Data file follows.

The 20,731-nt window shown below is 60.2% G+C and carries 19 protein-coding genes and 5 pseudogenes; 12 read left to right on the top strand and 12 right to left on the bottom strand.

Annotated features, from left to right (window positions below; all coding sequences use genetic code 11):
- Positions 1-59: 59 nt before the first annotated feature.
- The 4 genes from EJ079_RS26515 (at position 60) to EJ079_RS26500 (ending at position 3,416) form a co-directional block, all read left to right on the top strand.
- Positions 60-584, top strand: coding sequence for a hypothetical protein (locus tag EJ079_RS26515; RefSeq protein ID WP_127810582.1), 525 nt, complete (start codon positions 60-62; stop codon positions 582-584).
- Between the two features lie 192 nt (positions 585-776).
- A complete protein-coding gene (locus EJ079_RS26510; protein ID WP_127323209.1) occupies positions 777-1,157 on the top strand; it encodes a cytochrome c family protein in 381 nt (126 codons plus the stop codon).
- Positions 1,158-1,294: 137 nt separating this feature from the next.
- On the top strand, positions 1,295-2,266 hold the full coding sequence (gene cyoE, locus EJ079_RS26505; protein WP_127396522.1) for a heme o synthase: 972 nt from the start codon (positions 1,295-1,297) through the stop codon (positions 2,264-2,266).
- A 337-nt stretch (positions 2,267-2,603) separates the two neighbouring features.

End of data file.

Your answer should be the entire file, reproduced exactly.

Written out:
The 20,731-nt window shown below is 60.2% G+C and carries 19 protein-coding genes and 5 pseudogenes; 12 read left to right on the top strand and 12 right to left on the bottom strand.

Annotated features, from left to right (window positions below; all coding sequences use genetic code 11):
- Positions 1-59: 59 nt before the first annotated feature.
- The 4 genes from EJ079_RS26515 (at position 60) to EJ079_RS26500 (ending at position 3,416) form a co-directional block, all read left to right on the top strand.
- Positions 60-584, top strand: coding sequence for a hypothetical protein (locus tag EJ079_RS26515; RefSeq protein ID WP_127810582.1), 525 nt, complete (start codon positions 60-62; stop codon positions 582-584).
- Between the two features lie 192 nt (positions 585-776).
- A complete protein-coding gene (locus EJ079_RS26510; protein ID WP_127323209.1) occupies positions 777-1,157 on the top strand; it encodes a cytochrome c family protein in 381 nt (126 codons plus the stop codon).
- Positions 1,158-1,294: 137 nt separating this feature from the next.
- On the top strand, positions 1,295-2,266 hold the full coding sequence (gene cyoE, locus EJ079_RS26505; protein WP_127396522.1) for a heme o synthase: 972 nt from the start codon (positions 1,295-1,297) through the stop codon (positions 2,264-2,266).
- A 337-nt stretch (positions 2,267-2,603) separates the two neighbouring features.